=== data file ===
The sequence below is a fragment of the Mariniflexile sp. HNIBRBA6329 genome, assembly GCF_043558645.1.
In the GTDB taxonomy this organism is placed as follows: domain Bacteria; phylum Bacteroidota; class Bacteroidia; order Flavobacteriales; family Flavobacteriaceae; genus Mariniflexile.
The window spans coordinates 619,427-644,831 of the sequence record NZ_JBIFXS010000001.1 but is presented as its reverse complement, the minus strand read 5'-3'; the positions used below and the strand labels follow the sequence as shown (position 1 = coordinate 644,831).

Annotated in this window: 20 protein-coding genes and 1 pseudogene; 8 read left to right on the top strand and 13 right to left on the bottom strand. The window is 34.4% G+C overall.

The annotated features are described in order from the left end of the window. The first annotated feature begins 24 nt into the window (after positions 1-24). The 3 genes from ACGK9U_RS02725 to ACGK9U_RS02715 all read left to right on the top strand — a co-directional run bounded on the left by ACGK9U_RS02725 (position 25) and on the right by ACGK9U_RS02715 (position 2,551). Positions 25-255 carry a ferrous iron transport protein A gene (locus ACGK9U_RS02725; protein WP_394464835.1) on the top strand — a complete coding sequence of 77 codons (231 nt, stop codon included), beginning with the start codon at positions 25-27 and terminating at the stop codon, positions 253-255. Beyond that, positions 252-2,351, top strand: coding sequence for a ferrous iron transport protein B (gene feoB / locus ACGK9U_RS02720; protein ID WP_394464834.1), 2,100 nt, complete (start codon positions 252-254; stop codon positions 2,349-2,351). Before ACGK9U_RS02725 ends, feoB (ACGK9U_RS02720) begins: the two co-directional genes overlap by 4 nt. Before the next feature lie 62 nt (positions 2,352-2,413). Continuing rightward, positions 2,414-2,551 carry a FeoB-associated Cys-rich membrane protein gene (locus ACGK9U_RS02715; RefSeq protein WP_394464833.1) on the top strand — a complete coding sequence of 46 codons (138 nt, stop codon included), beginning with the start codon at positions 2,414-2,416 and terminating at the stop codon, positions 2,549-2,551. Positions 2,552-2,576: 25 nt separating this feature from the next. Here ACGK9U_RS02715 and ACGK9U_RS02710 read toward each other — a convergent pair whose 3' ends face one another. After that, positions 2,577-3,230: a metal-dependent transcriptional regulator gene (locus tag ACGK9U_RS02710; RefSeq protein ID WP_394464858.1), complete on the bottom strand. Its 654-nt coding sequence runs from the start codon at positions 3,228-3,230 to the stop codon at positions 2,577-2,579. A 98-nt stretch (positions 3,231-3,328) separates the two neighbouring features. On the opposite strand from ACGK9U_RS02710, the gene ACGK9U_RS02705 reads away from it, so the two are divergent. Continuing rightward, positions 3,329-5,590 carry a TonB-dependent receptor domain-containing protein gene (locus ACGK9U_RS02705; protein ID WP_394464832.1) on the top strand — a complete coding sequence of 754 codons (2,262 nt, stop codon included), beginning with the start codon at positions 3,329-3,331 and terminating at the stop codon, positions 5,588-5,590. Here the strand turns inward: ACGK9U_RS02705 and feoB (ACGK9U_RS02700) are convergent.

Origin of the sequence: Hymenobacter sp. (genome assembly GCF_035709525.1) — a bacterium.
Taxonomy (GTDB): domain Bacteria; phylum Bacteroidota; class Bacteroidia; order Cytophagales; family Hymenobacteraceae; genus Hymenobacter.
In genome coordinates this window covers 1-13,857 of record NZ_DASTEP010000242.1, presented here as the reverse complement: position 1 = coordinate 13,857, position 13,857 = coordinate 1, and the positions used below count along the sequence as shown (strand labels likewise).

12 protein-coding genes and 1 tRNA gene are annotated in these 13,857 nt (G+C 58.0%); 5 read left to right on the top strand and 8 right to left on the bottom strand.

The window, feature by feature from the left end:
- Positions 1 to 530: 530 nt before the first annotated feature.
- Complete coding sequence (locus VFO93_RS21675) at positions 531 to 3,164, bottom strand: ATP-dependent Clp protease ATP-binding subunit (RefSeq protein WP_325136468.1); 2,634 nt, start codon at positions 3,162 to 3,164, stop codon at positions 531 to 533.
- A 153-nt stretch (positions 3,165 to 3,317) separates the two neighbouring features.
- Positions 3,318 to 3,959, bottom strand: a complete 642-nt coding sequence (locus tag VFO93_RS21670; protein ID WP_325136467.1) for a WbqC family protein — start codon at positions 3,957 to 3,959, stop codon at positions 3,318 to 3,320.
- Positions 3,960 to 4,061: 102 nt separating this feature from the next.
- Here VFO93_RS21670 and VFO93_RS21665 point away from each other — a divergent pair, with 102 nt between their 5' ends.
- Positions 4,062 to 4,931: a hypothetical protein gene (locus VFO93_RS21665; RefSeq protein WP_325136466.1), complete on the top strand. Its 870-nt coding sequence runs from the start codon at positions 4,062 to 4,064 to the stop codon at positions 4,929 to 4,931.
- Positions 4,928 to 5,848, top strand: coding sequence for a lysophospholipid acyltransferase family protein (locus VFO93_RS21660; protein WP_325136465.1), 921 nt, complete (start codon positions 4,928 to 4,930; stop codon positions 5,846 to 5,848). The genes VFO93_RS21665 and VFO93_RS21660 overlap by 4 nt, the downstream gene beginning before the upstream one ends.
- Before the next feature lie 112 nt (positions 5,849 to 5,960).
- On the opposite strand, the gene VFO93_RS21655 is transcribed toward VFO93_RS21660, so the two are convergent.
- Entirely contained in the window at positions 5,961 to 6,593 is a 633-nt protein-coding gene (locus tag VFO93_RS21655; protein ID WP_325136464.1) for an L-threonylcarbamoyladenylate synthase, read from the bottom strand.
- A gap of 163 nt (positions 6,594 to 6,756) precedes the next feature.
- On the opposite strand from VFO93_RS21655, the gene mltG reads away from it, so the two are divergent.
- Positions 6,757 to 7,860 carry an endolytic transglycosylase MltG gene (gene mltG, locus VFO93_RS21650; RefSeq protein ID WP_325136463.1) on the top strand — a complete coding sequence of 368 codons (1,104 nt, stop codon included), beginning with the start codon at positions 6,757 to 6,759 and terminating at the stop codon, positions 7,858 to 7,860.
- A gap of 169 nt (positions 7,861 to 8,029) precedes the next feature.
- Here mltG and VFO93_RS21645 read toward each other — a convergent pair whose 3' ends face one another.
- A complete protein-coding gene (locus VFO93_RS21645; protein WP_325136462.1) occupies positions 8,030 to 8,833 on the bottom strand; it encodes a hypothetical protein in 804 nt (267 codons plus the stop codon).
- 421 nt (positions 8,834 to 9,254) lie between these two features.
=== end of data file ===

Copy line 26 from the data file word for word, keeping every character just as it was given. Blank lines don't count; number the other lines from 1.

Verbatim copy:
- Here mltG and VFO93_RS21645 read toward each other — a convergent pair whose 3' ends face one another.